Skip to main content
Bookish Thoughts

Book Review: Q & A, or the Indian Novel Lite

By March 18, 20113 Comments

Okay, so saying Q & A is “lite” is relative. It’s 318 pages, and that might not be light for a lot of folks. But my frame of reference is A Suitable Boy by Vikram Seth (1488 pages), A Fine Balance by Rohinton Mistry (624 pages) and Sacred Games by Vikram Chandra (992 pages). Do you see a theme here? I’ve already gone on about the length of the Indian novel, and it’s part of what I love about them. So comparatively, Q & A is on the light side.

Q & A is the novel by Vikas Swarup upon which Slumdog Millionaire is loosely based. So if you’ve seen the film, you know the basics of the story. Ram Mohammad Thomas (they left this name out of the movie, but in the book it’s pretty important that he has names from three of the major religions in India–Hinduism, Islam and Christianity) is born an orphan (in the film he has a mother) and grows up in the slums of Mumbai, Delhi and Agra. The book and the film have the quiz show in common, and that Ram is suspected of cheating after having won the whole thing. The book is a bit more brutal in what happens to Ram when he’s suspected of cheating, which is maybe more realistic to the Indian police and their treatment of people from the slums; I can’t say for sure. And in both the book and the film, the key to understanding how Ram wins the quiz show lies in the details of his life. Beyond that, there are quite a few differences between the book and the film.

I like Indian novels in general. Even the short ones. But I have to confess, Q & A just didn’t do it for me. Jeremy at Beltwayliterature asked a question on his blog about reading a book before seeing the movie or vice versa. Do you always read the book before you see the movie? I said then that I’ve never had a movie ruin a book for me; generally the book is either as good as or better than the movie. I take it back with Q & A and Slumdog Millionaire. The movie was much better.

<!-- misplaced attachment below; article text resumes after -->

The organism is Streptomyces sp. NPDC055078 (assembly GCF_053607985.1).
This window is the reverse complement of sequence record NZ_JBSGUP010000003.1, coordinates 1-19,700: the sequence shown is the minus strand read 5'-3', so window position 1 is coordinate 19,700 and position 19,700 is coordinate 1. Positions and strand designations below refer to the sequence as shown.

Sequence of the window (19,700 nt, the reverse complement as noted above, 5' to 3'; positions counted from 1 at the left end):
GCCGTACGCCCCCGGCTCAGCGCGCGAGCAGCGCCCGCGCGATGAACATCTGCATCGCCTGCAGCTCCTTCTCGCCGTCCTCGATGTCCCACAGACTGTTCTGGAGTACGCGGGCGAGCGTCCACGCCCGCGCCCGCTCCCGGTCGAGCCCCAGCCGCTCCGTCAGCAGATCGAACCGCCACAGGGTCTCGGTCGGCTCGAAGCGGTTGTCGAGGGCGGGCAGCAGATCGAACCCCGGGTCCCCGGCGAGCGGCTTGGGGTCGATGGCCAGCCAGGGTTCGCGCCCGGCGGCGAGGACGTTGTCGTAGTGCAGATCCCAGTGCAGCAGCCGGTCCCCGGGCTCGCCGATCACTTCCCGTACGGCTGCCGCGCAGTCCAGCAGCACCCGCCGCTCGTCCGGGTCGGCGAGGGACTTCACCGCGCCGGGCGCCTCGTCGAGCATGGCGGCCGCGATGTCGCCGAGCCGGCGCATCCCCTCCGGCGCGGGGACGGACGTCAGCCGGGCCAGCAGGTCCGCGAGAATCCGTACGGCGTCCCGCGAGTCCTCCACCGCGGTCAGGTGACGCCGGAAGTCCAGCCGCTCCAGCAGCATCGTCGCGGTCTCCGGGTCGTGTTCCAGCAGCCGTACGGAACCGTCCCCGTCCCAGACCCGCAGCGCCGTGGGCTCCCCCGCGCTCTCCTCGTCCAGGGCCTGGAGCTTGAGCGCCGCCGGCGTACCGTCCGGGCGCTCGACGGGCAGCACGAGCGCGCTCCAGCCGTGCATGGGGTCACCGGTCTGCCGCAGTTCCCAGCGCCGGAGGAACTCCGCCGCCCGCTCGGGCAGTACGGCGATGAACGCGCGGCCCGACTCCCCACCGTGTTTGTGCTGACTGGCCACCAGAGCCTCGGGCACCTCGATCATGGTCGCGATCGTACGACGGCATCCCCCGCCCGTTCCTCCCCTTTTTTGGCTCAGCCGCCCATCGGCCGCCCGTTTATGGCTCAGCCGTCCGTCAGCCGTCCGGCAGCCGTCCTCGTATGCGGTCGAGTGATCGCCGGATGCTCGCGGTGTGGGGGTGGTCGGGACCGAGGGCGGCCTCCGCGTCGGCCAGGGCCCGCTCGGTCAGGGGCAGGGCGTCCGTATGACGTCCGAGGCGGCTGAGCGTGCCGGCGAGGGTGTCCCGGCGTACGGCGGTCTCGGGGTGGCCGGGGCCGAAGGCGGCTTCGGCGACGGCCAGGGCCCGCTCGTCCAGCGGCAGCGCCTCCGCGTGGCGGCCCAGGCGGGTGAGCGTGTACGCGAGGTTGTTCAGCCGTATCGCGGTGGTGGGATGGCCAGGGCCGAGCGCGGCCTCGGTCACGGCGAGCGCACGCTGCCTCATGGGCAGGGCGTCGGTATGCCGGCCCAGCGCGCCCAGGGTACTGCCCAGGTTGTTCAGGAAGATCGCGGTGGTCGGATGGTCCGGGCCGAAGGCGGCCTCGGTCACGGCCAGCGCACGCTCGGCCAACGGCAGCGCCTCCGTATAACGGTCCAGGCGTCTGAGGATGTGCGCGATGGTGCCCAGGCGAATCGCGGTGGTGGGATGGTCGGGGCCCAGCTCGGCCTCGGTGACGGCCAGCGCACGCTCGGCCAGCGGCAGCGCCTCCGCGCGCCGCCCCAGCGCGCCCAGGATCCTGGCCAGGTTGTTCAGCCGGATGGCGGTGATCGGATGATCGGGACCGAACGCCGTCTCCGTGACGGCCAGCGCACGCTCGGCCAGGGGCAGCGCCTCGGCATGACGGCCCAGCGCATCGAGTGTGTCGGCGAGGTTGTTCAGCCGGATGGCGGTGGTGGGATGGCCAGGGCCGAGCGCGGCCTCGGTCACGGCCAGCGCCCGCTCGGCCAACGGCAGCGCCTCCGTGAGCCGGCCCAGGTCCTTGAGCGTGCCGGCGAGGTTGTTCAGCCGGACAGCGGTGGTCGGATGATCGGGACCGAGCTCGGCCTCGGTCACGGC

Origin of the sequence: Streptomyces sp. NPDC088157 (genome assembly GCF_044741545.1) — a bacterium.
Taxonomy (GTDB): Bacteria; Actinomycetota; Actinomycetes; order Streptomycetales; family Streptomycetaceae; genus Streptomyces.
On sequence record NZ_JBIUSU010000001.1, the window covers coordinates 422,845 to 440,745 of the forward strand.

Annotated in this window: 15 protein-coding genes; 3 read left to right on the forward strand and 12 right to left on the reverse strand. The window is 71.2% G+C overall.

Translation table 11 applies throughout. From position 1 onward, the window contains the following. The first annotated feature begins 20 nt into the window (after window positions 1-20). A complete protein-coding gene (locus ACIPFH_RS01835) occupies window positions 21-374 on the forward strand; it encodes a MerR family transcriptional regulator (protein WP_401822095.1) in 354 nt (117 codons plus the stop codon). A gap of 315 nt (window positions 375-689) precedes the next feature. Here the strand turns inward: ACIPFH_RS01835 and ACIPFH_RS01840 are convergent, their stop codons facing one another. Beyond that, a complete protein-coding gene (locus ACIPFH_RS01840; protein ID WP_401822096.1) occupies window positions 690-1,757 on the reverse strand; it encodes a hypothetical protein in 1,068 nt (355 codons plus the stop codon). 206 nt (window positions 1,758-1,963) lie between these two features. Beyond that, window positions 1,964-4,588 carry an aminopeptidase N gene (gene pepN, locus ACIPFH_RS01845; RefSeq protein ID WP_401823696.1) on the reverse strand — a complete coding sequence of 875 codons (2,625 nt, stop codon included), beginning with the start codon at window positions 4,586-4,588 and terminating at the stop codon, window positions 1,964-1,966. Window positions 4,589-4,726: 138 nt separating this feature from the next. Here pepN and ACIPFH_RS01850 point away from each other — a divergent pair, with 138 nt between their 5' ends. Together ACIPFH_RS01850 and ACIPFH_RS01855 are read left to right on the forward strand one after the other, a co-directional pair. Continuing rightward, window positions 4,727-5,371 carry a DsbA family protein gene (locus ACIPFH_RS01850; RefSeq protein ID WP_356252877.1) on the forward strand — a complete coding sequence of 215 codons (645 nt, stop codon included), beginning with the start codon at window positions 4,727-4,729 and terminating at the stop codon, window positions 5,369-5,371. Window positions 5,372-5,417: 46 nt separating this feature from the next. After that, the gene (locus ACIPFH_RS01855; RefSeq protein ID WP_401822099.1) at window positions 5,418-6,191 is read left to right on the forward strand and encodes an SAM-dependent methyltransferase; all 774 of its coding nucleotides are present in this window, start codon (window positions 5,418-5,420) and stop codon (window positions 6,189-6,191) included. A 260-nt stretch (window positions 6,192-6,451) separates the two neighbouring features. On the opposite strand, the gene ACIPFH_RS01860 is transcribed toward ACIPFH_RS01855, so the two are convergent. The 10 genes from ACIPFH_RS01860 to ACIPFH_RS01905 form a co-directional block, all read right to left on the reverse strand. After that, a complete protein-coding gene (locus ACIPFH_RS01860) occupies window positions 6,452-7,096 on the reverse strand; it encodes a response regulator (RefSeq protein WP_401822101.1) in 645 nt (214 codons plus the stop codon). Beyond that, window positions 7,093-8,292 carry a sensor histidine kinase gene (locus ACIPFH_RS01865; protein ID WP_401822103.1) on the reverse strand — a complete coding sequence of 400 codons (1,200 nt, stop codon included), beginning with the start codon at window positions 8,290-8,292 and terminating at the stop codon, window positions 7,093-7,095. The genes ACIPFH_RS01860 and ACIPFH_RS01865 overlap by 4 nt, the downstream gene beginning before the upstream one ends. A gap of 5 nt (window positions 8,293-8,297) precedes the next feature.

What I didn’t like:

– I feel like I got a lot of plot–some fairly intricate plotting–but not a lot of development of the character of Ram Mohammad Thomas. He seems fairly empty and not very well-drawn to me. Some really amazing, interesting and sometimes sad things happen to him, and I found myself not really caring that much at times about Ram as a character.

– I felt like the ending was a little far-fetched and weird. There’s an interesting twist that I didn’t see coming, but I found it implausible, and ironically, too filmy (a great word that may or may not be limited to Swati’s blog, but if it’s not a word, it really should be, shouldn’t it?). I felt this last part of the book was saying, “Look! Make me into an action packed movie!” Even though they left out this last part in the film. Ditto with the revelation about his lawyer in the end of the book, which is also not in the film and seemed too filmy (Love it! Add it to your vocabulary today.).

What I liked:

– The plot device where you use each question Ram answers correctly on the quiz show to tell an episode of his life is quite clever and satisfies my deep need for things to fit together neatly.